Another thing: You may have noticed that, during some world map events, portraits are loaded (and ereased) while a textbox is on screen and is displaying text. How is this possible? Simple: Just add the portrait load commands to the event itself, and add “[LoadOverworldFaces]” to the text that is being displayed. The portrait will be loaded once the text reaches the line where “[LoadOverworldFaces]” is.
Show Roads Section
I’ve already mentioned loading and erasing roads on the world map, but how do you even create
them in the first place? Let’s take a look at the roads editor.
On the left, you can see all the roads in the game. It’s not possible to create more at the moment, but
the already existing space should be more than enough.
The main action here is going on on the top right:
The two World Map Node IDs in the middle should be self explanatory.
So, let’s take a closer look at the one I marked with blue: “Pointer to Road Data”. Click on it,
Boom. Here, you can place the road tiles that show up when this road is displayed. You have your tiles on the left, and the blank tiles act as an eraser. The tiles are really small and there is no option to zoom in at the moment (7743 pls), so you’ll have to look closely. Or use a magnifying glass, your call.
And now, the one I marked with red: “Movement Path Pointer”.
If your road is a straight line, you don’t have to worry about this. However, if your road
has curves in it, you have to pinpoint where the curves in the road are. Let’s take a look
at an example:
This road has a 90° turn in it, which means it isn’t straight.
You have to pinpoint where exactly the turns and curves are, like this:
If you tell the lord to move using this road, the lord will start at the
node he or she is currently at, and then will head to the next point
you placed on the movement path pointer map. It will follow all the
available points if you have more than one, and then will head to
the destination node.
Please remember that the roads you place are entirely visual and do
not change the way your lords move. The game automatically
moves to any given movement path point or node. I understand that this
may be a bit complicated, so please feel free to ask any questions.
Other useful info
Show some more info
I didn’t talk about replacing the world map images themselves as it’s a relatively simple process.
However, that little minimap in the corner might be annoying you. If it is, here’s a trick: Export the minimap, turn the entire thing into a transparent colour (the leftmost colour if you open the image in usenti) and import it back in. Thanks to Blader DJ for this idea.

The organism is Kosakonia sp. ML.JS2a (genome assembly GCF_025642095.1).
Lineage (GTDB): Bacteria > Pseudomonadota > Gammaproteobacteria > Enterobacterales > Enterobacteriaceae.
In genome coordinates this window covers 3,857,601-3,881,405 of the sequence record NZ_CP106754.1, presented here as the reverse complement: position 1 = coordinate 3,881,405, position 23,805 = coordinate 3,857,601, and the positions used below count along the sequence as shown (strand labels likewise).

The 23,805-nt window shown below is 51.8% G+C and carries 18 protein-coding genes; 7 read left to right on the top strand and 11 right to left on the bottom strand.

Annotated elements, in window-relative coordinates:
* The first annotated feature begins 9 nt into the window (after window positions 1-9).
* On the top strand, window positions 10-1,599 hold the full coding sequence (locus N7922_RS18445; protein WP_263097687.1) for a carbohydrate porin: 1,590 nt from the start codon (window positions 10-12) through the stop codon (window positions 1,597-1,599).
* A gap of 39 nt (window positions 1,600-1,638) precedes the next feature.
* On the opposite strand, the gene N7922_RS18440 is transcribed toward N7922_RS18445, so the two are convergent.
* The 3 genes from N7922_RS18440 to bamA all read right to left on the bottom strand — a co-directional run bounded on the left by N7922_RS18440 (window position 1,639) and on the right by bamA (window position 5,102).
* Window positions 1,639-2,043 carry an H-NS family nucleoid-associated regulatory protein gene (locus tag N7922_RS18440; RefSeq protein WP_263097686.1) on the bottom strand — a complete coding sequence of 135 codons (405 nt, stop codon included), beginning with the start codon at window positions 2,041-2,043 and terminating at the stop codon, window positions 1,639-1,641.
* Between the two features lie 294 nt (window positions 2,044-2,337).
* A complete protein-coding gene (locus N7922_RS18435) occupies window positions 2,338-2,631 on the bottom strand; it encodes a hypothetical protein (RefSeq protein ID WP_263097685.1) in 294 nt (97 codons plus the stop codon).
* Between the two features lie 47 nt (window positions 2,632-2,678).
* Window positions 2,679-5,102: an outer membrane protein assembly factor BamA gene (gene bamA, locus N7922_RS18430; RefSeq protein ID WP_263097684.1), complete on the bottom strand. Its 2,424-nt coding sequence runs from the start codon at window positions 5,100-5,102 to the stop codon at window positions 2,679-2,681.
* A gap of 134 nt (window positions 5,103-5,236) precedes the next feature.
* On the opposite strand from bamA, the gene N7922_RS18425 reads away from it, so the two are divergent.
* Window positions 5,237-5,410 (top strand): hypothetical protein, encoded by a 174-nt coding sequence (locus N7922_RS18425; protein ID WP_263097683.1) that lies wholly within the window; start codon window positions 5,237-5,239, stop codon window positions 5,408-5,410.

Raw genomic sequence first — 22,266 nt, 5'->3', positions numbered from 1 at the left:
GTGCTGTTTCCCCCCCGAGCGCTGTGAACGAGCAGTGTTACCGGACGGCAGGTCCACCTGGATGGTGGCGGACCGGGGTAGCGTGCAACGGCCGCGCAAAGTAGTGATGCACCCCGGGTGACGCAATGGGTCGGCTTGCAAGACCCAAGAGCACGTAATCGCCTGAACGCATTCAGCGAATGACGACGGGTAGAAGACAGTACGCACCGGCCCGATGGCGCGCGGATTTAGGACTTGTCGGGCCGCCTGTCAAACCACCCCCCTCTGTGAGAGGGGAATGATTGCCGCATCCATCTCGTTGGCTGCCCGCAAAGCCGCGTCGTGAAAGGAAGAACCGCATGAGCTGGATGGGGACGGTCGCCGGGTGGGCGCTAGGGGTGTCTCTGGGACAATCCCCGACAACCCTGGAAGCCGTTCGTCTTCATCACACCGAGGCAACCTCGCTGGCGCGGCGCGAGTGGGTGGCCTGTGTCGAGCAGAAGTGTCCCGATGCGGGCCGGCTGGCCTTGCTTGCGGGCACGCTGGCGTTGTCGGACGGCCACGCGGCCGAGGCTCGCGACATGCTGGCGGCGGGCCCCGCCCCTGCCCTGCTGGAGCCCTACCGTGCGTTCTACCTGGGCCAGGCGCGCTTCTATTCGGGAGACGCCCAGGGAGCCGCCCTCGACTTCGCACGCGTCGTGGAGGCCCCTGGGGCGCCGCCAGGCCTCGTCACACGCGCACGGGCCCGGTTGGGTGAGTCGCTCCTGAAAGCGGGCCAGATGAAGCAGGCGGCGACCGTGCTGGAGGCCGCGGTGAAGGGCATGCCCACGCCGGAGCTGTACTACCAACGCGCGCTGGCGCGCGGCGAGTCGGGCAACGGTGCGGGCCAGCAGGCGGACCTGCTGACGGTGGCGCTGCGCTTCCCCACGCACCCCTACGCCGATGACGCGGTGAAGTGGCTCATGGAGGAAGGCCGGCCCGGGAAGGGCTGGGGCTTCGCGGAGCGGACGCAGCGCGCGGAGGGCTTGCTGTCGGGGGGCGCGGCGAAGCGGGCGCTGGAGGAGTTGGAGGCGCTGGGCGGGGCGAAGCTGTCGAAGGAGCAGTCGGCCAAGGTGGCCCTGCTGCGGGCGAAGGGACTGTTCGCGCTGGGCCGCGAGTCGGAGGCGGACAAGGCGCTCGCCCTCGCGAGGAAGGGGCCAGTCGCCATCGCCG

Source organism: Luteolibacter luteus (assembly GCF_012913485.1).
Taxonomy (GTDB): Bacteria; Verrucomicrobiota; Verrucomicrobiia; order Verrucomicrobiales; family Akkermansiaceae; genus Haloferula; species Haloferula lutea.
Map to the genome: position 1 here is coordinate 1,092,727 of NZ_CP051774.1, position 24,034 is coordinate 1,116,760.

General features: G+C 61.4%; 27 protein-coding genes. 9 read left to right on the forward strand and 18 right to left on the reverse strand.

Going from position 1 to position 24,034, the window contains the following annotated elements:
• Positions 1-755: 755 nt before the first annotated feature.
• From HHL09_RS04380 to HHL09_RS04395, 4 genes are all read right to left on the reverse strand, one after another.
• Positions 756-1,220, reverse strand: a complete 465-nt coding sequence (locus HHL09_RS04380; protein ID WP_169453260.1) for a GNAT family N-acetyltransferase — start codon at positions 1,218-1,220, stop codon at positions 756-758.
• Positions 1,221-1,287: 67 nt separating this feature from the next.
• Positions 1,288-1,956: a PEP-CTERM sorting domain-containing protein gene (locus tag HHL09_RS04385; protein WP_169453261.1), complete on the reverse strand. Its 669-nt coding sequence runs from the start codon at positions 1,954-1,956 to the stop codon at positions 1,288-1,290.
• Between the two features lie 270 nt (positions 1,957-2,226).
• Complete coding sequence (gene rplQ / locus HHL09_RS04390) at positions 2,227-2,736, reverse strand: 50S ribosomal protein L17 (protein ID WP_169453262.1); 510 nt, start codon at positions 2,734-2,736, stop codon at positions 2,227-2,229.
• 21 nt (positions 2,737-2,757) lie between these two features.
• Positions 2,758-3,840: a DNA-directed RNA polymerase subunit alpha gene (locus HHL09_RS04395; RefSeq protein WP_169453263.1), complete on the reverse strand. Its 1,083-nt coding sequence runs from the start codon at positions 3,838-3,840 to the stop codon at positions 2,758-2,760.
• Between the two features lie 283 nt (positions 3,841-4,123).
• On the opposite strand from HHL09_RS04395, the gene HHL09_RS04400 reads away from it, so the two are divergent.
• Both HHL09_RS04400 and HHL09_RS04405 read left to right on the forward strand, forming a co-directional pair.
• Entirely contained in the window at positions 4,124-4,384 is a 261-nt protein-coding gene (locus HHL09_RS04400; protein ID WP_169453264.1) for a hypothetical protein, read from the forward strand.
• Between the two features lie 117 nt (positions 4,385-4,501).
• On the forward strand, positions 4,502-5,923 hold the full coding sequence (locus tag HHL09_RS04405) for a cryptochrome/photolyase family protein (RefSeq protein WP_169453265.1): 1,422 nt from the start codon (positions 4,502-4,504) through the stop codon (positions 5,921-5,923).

You should also export the World Map Icons image and remove the icons that are used on the minimap.
Also keep in mind that multiple nodes and roads can be displayed within one event. This can be used for plot purposes, but I’ve also managed to create sidequests that you can select from the map. (Psst: This will be used in my upcoming hack, which I haven’t announced yet. Stay tuned :]) (Edit, January 24: Here it is.)
When testing whether your world map works, keep in mind: Normally playing the game, and using
FEBuilder’s “warp to chapter” option can produce different results. Something might be working in (for example) Chapter 4 if you warp to that chapter, but a game-breaking bug appears when you play the game normally. It may be tedious, but I recommend using the “clear this chapter” function of FEBuilder to make your way manually to the event that is to be tested.
Regarding Castle Frelia:
If you’ve already messed around with the world map, chances are: after Chapter 1 ends and you get to save, the save will say “Prologue”. This is because the next chapter is Castle Frelia, which isn’t even a chapter since you can’t play it. Normally, the game doesn’t allow you to save when Chapter 1 ends, you have to watch the cutscene of Castle Frelia first. “Castle Frelia” is viewable in the Chapter List in the main menu, and you can see it has its own events and even a map, albeit an empty one. When the world map is first displayed in your hack, make sure the next destination is Castle Frelia and the event automatically happens. If the end event of your chapter, before Castle Frelia, tells the game to go to Castle Frelia chapter with a world map (Command “MNCH”), the save screen won’t be displayed and this error won’t occur. This is hard coded into the game. (Thanks 7743 for the clarification).
Edit Oct 21st: 7743 has also released a patch that allows you to change the chapter at which the save
screen is not displayed. It’s called “MAPID that does not display the save menu when moving
chapters with MNCH”. Thank you.
I can also recommend this document created by Gamma. It details the event codes and is definitely for the advanced user.
Thank you for reading my guide! The World Map is complicated, and I hope this helps you out. Feel free to point out any errors, regardless of how small they are, in this thread.